Spiking temperatures in the Arctic startle scientists — A spate of extreme warmth in the Arctic over the past two months has startled scientists, who warn that the high temperatures may lead to record-low ice coverage next summer and even more warming in a region that is already among the hardest hit by climate changeNew York Times article

Health/Human Services 

Fresno County health, education leaders meet to fight teen suicide – Faced with a big jump in suicides by young people this year in Fresno County, local school districts, hospitals, government agencies and law enforcement met Wednesday to begin addressing how to best handle mental health issues and ensure each agency has the ability to help those in need – especially children. Fresno Bee article

State report: Millennials tied to California birth rate falling to all-time low — California’s birth rate has reached a historic low, according to newly released data from the state Department of Finance, a trend demographers say is driven largely by millennials putting off parenthood to finish college and launch careers. East Bay Times article

How 4 drug companies rapidly raised prices on life-saving drugs – A U.S. Senate committee detailed in an investigative report Wednesday how drug companies were exploiting the market by acquiring decades-old crucial medicines and suddenly raising their prices astronomically. LA Times article

Right to try gives terminally ill options without FDA approval — A new law allowing terminally ill patients the chance to try treatments not yet approved by the federal government begins Jan. 1. Capital Public Radio report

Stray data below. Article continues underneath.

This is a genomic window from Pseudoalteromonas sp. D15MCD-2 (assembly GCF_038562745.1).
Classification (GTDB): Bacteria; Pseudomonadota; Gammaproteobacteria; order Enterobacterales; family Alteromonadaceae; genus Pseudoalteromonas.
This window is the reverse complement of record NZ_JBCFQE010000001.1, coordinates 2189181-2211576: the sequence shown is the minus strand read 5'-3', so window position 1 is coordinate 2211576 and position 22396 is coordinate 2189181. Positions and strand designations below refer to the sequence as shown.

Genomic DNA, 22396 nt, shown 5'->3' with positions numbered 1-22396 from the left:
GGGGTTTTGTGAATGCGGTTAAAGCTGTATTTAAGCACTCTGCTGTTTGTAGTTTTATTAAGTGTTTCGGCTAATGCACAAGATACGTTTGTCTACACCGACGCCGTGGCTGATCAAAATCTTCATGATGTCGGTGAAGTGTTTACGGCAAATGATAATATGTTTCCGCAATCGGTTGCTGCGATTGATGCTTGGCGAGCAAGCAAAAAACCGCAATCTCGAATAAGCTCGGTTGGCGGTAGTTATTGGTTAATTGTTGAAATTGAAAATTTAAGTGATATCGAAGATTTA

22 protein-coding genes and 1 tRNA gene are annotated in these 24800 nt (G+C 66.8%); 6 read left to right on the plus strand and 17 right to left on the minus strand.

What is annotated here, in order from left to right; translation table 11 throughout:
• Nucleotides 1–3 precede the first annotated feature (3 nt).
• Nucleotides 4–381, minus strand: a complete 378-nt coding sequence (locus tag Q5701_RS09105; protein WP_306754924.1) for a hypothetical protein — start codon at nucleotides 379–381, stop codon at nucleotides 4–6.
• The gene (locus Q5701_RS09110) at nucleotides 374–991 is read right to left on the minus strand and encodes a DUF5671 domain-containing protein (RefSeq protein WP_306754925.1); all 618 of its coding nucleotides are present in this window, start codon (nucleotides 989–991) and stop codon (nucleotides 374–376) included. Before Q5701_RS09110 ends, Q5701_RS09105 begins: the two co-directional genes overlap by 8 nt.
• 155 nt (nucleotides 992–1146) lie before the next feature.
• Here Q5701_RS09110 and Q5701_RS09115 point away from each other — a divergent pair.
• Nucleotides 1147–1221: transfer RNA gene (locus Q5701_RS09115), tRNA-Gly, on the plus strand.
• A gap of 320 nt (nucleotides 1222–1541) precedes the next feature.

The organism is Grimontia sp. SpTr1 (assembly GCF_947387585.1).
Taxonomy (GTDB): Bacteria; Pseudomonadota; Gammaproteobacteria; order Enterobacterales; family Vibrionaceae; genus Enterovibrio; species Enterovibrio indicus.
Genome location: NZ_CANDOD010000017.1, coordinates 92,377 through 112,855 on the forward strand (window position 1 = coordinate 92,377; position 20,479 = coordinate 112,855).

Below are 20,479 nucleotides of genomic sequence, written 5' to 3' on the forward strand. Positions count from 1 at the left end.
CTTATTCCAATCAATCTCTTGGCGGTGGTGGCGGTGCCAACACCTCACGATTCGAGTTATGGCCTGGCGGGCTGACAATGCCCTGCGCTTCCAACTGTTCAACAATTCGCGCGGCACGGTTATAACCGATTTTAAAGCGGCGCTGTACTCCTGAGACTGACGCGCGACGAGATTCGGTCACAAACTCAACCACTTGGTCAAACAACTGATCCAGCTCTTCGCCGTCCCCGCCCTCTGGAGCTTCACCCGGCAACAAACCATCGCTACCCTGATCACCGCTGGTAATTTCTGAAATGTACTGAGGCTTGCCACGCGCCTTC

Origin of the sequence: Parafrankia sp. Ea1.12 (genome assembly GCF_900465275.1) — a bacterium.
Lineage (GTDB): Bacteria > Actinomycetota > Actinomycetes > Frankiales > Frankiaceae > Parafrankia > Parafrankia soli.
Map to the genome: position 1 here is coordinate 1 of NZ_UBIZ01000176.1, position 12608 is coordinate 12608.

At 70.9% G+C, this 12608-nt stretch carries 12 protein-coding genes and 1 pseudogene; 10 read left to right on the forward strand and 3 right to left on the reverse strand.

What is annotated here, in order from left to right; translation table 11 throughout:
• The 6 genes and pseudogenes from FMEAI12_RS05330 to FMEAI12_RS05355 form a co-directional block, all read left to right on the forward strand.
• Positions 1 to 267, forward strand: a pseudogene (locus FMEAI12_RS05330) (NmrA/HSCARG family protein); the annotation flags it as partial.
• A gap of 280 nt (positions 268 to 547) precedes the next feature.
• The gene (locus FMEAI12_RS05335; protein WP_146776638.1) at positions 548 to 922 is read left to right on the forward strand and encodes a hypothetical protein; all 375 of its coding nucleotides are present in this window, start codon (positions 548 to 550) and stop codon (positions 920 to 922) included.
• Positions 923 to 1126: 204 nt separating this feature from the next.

Land Use/Housing

HUD renews funding for CSET program – HUD recently awarded more than $16 million in Continuum of Care grant money to 111 local homeless housing and service programs. Community Service Employment Training, CSET, was one of the agencies that received a renewal grant for its Permanent Supportive Housing program. Visalia Times-Delta article

San Diego mayor asks landlords to participate in program to house homeless veterans — More than 700 homeless veterans have been enrolled in the city of San Diego’s “Housing Our Heroes” campaign since it began in March of last year, Mayor Kevin Faulconer said Wednesday in urging landlords to take part in the program. KPBS report


Tulare County to receive reimbursement from high-speed rail — The county may receive as much $412,000 from the California High-Speed Rail Authority for review design and work related to the rail line. Visalia Times-Delta article

California puts brakes on Uber’s self-driving car rollout — California has put the brakes on Uber’s weeklong experiment with using self-driving cars on the streets of San Francisco. AP article

New law requires comprehensive background checks on Uber, Lyft drivers — People in California who drive for Uber, Lyft and other ride-booking companies will face more extensive background checks in the New Year. Capital Public Radio report

Other areas

Who wants to be a Livingston council member? City’s staff to find out – In one of their first acts as a new board, Livingston City Council members took steps this week toward filling a seat left vacant after an election winner resigned this month. Merced Sun-Star article

Kings County fire stations now ‘safe surrender’ sites — Kings County residents making the difficult decision to surrender a newborn child now have more options, with all county fire stations now designated as “safe surrender sites.” Hanford Sentinel article

Valley Editorial Roundup

Fresno Bee – We hope the state water board left Modesto having heard one message: It won’t be easy taking the water the San Joaquin Valley depends on.

Merced Sun-Star – The one message delivered with certainty to the State Water Resources Control Board in Merced on Monday was this: If the state tries to force twice as much water down the Merced River for environmental purposes, the people of Merced will fight.

Sacramento Bee –- When nonprofits like Courage House get in trouble, it hurts all philanthropic efforts. Give, but verify.